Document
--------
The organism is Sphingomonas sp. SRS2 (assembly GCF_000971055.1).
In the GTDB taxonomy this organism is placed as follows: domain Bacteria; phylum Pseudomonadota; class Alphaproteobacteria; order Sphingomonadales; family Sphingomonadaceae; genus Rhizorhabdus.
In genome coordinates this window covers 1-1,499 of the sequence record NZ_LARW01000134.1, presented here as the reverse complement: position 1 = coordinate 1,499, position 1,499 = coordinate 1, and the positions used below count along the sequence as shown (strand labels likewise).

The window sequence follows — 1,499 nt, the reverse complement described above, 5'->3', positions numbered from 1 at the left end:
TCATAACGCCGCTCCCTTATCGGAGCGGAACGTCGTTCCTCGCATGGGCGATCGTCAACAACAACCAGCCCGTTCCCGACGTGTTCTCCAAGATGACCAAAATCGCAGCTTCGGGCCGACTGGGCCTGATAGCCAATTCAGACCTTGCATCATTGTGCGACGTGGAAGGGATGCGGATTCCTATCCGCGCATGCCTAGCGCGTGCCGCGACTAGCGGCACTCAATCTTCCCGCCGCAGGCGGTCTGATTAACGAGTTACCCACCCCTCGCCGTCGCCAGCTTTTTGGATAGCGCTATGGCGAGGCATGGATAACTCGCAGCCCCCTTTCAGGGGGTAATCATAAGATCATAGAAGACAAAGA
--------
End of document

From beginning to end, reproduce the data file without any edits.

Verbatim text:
The organism is Sphingomonas sp. SRS2 (assembly GCF_000971055.1).
In the GTDB taxonomy this organism is placed as follows: domain Bacteria; phylum Pseudomonadota; class Alphaproteobacteria; order Sphingomonadales; family Sphingomonadaceae; genus Rhizorhabdus.
In genome coordinates this window covers 1-1,499 of the sequence record NZ_LARW01000134.1, presented here as the reverse complement: position 1 = coordinate 1,499, position 1,499 = coordinate 1, and the positions used below count along the sequence as shown (strand labels likewise).

The window sequence follows — 1,499 nt, the reverse complement described above, 5'->3', positions numbered from 1 at the left end:
TCATAACGCCGCTCCCTTATCGGAGCGGAACGTCGTTCCTCGCATGGGCGATCGTCAACAACAACCAGCCCGTTCCCGACGTGTTCTCCAAGATGACCAAAATCGCAGCTTCGGGCCGACTGGGCCTGATAGCCAATTCAGACCTTGCATCATTGTGCGACGTGGAAGGGATGCGGATTCCTATCCGCGCATGCCTAGCGCGTGCCGCGACTAGCGGCACTCAATCTTCCCGCCGCAGGCGGTCTGATTAACGAGTTACCCACCCCTCGCCGTCGCCAGCTTTTTGGATAGCGCTATGGCGAGGCATGGATAACTCGCAGCCCCCTTTCAGGGGGTAATCATAAGATCATAGAAGACAAAGA